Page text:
Just last month, Stanford University‘s Iris and B. Gerald Cantor Center for Visual Arts made its collection accessible online, digitizing and uploading over 45,000 of its works of art in forms freely viewable by all. These include, if you navigate through the collections highlighted on the browse page, works of American and European art; African, Native American, and Oceanic art; Asian art; modern and contemporary art; prints, drawings, and photographs; and Stanford family collections as well as works currently on display.
But this hardly happened at a stroke. The short video above gives a look behind the scenes — or rather, museum walls, or perhaps digital museum walls — to reveal some of the effort that went into the six-year project that has culminated in the opening of the Cantor Arts Center’s online collections.
The endeavor required no small amount of physical work, not just to re-photograph everything in their collections (only five percent of which goes on display at any one time), but to perform a whole new inventory, the first complete one the museum had done since 1916. (As a recent move reminded me, there’s nothing like having to move all your stuff from one place to another to give you the clearest possible sense of exactly what you have.)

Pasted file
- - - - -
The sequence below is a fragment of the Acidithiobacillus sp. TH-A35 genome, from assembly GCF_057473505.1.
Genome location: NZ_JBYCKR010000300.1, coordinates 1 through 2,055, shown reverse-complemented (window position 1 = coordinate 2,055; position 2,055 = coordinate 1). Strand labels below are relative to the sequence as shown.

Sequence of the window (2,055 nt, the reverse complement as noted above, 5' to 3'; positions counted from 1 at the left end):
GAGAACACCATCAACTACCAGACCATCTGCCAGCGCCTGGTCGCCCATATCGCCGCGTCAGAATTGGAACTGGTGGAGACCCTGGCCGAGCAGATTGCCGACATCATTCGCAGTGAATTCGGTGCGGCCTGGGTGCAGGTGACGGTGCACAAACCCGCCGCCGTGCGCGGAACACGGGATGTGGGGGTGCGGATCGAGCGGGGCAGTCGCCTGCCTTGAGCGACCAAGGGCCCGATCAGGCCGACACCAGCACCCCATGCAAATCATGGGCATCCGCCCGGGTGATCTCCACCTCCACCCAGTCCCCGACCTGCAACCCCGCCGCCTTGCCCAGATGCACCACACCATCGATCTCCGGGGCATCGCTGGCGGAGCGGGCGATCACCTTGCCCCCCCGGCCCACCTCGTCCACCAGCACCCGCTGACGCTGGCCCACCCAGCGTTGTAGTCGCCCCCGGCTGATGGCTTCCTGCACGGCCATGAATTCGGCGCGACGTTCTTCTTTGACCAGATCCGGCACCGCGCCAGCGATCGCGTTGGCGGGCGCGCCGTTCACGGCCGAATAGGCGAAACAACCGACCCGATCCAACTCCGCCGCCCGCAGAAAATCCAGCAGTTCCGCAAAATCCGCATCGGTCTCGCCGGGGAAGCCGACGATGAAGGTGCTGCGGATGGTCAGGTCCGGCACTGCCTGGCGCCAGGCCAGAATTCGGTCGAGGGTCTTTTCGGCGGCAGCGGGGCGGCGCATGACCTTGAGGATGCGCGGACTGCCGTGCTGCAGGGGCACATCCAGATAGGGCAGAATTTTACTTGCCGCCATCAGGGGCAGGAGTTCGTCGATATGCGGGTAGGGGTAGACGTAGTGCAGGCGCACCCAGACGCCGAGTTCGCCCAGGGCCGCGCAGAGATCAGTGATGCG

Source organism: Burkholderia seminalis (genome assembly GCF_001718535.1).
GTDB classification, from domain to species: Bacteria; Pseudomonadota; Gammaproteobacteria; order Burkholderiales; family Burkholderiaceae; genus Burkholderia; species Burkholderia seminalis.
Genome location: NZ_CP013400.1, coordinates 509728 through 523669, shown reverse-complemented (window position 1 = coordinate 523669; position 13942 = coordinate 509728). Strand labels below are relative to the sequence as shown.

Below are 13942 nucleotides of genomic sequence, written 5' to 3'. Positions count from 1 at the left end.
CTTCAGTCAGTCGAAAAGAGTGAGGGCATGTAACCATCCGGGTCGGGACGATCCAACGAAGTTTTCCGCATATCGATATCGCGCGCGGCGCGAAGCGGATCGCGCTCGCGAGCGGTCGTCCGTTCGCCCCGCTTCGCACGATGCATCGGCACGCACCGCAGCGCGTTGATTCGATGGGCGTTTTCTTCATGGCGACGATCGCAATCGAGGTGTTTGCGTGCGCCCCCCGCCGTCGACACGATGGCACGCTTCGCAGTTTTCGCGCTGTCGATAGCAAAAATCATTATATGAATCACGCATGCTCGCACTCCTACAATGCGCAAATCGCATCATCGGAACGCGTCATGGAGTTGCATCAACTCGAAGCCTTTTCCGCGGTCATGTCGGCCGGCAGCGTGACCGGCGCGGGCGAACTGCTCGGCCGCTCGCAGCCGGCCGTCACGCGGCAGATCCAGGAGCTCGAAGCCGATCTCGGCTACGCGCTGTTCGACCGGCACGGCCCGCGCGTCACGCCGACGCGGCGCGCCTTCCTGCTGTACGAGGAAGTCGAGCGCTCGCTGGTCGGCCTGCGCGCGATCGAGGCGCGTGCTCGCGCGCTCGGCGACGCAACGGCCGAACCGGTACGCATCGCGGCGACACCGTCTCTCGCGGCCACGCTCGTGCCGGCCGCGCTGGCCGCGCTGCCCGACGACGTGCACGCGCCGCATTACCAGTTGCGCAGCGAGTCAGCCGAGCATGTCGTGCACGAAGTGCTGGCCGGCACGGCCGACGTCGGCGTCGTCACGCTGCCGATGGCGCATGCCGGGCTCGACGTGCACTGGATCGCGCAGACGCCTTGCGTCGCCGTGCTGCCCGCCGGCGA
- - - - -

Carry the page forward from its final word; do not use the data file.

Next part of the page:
Here we’ve posted a few paintings from the Cantor: James McNeill Whistler’s Hurlingham (well, an etching, if you want to get technical), Théodore Caruelle d’Aligny’s View of the Bay of Naples, Nakabayashi Chikkei’s Autumn Landscape and Edward Hopper’s New York Corner. (You can also find a whole different set of scenes rendered in pen and ink at the Cantor’s dedicated digital collection of the sketchbooks of San Francisco Bay Area abstract expressionist painter Richard Diebenkorn.)
But to get a sense of the full scope of the geographic, historical, aesthetic, and formal variety of the art the Cantor has made viewable anywhere and any time, you’ll want to follow the instructions provided by one of our readers, Robin L: “Go to this search gateway. If you enter in an artist (I tried Whistler), you will get a list of all of the collections’ images with small images and some basic information. Then click on the specific piece that you want. And that one will open up with a small-medium image and some description of the piece. If you click on the image again, it will enlarge.”
Based in Seoul, Colin Marshall writes and broadcasts on cities and culture. He’s at work on a book about Los Angeles, A Los Angeles Primer, the video series The City in Cinema, and the crowdfunded journalism project Where Is the City of the Future? Follow him on Twitter at @colinmarshall or on Facebook.